It saves a lot of time when a movie inadvertently reviews itself. Around the halfway point of “Tag,” the character played by Hannibal Buress suddenly blurts out, “This is terrible.” How right he is. The silly but rather heartwarming real-life story about a group of Spokane high-school classmates who kept their friendship alive over the decades by devoting one week a year to a long-running game of tag might have been the basis for a sweet, charming little comedy. Instead writers Rob McKittrick and Mark Steilen and director Jeff Tomsic have turned it into a frantic, vulgar, unfunny action farce that does a disservice to the actual guys who inspired it.
In the script that McKittrick and Steilen have built from scratch on the basic premise, retaining little more than the Washington locale (though the movie was shot in Georgia), Hogan, or “Hoagy,” Malloy (Ed Helms) is the wild-eyed sparkplug, insisting that corporate insurance CEO Bob Callahan (Jon Hamm), ditzy Kevin Sable (Hannibal Buress) and pothead Randy “Chilli” Ciliano (Jake Johnson) join him in a last-ditch effort to get arrogant Jerry Pierce (Jeremy Renner), the guy who’s never been tagged over all their years of play, before he retires from the game upon his marriage to Susan (Leslie Bibb). Other people drawn into the fray are Hoagy’s wife Anna (Isla Fisher), who’s even more manic than her hubby and would love to play if there weren’t a rule against women participating; Hoagy’s mom Linda (Nora Dunn); Cheryl (Rashida Jones), whom Bob and Chilli have both been infatuated with since childhood; and bartender Lou (Steve Berg), who’s always wanted to play the game with the guys. There’s also Rebecca Crosby (Annabelle Wallis), the Wall Street Journal reporter who wrote the story of the actual taggers and here watches their flamboyant traps and escapes with a combination of fascination and horror.
The resultant movie is a series of episodes, most involving a frenetic chase and increasingly complicated and violent means of avoiding being tagged. The pursuits often involve cinematographer Larry Blanford’s switching to slow-motion and vertiginous front-face shots that are dismal intrusions on his usual mediocre camerawork, while the slapstick grows more and more brutal as the plot progresses; by the closing reels it’s become so nasty that it’s often actually unpleasant to watch. Of course periodically there are attempts to sandwich some sentimental slop into the mix, culminating in a syrupy finish based on a twist as cheaply manipulative as it is incredible. Throughout Tomsic’s direction aims determinedly for the lower denominator, and unhappily hits the target.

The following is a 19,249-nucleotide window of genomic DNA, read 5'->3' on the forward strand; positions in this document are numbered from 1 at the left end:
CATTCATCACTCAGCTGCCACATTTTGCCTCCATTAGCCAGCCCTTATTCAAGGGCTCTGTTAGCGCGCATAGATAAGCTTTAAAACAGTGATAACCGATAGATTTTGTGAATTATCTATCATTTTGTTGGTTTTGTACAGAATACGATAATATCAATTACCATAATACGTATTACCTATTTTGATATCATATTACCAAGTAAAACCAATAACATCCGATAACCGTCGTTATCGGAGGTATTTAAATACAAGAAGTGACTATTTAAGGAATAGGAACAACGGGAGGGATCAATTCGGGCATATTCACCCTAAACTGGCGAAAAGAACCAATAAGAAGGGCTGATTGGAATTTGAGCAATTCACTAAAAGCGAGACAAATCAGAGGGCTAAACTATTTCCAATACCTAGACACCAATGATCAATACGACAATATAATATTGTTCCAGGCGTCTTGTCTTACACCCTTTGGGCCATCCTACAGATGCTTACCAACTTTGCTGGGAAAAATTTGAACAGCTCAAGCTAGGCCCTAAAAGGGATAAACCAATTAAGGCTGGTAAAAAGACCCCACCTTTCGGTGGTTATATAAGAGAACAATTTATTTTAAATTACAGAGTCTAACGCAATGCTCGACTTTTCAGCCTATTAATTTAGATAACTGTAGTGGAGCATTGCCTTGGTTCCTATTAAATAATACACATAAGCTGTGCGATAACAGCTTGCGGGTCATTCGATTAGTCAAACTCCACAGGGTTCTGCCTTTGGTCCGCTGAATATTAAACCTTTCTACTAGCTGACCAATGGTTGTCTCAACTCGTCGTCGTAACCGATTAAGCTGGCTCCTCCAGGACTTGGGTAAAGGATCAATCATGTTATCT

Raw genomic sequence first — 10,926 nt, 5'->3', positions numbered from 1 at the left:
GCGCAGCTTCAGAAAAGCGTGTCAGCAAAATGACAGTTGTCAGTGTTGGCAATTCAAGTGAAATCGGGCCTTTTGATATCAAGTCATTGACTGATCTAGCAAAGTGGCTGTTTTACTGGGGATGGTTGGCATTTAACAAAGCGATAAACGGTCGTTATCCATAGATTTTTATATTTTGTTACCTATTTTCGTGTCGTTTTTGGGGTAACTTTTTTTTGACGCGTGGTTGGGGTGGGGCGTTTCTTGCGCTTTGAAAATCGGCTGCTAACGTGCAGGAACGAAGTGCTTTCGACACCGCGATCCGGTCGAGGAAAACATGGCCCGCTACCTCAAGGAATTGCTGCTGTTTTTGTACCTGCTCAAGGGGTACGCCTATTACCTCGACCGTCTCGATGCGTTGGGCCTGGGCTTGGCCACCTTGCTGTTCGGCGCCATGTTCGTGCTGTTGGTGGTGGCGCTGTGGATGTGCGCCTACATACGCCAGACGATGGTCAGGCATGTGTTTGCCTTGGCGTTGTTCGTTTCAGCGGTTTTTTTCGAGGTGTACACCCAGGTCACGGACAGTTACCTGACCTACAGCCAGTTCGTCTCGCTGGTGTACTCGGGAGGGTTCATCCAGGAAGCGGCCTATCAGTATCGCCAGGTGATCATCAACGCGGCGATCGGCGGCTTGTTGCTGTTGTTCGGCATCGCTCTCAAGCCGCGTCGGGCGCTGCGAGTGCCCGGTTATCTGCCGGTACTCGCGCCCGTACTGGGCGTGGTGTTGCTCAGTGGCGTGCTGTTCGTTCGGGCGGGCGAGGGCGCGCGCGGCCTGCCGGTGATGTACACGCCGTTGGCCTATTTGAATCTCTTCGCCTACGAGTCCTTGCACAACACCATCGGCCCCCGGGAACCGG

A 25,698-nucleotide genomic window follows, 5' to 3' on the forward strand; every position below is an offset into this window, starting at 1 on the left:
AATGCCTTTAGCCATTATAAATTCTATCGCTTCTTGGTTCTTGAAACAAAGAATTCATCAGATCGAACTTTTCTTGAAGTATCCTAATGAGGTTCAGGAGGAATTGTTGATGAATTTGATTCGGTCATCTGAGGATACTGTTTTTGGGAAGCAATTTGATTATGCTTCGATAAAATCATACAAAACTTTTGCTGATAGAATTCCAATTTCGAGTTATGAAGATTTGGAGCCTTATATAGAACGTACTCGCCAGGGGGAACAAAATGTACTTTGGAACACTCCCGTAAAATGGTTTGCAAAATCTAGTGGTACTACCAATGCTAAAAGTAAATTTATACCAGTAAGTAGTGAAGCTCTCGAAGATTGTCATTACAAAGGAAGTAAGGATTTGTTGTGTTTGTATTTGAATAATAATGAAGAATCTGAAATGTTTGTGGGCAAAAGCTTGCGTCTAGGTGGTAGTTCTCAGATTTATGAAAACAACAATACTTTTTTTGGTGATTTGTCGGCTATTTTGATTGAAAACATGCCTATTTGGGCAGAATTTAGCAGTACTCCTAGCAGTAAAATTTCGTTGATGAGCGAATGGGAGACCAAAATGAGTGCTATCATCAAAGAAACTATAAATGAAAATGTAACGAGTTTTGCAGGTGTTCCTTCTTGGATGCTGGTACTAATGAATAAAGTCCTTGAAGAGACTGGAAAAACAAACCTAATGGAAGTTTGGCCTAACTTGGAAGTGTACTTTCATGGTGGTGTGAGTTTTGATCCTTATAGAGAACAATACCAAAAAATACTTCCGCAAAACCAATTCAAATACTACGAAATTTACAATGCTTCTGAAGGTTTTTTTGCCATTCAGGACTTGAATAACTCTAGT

And as if that weren’t bad enough, the writers—not unexpectedly, given the picture’s origins in Will Ferrell’s production outfit—add a constant stream of “naughty” sexual references that grow increasingly nauseating as the movie progresses, especially since they’re so utterly gratuitous. Perhaps the worst example comes toward the close in a sequence involving Thomas Middleditch as a goofy gym manager, which manages to combine crude gay references with threats of physical torture. The result is definitely not a laugh riot, and neither is another sequence set at an AA meeting.
The cast tries desperately to inject some humor into this dreary parade of frenetic coarseness and stupidity, but they all fail, though for different reasons. At the extremes are Helms, who mugs furiously to decreasing effect, and Renner, who, on the evidence of the earlier Ferrell misfire “The House” and this picture, has absolutely no aptitude for comedy. On the Helms side of the equation are Fisher, Johnson, Bibb and Berg, and toward the Renner end of the spectrum Hamm, Wallis and Jones. Closer to the middle are Buress and Middleditch, whose blissfully bewildered attitude comes as a breath of fresh air in an otherwise arid comic desert.
While watching this doleful misfire, you might while away the time considering what childhood game might inspire Ferrell and his confederates next. How about “Jacks!” or “The Tetherball Movie”? The mind boggles.
If, however, you sit through “Tag,” do be sure to stay around for the closing credits, which feature a musical gag that’s brighter than anything that’s preceded it.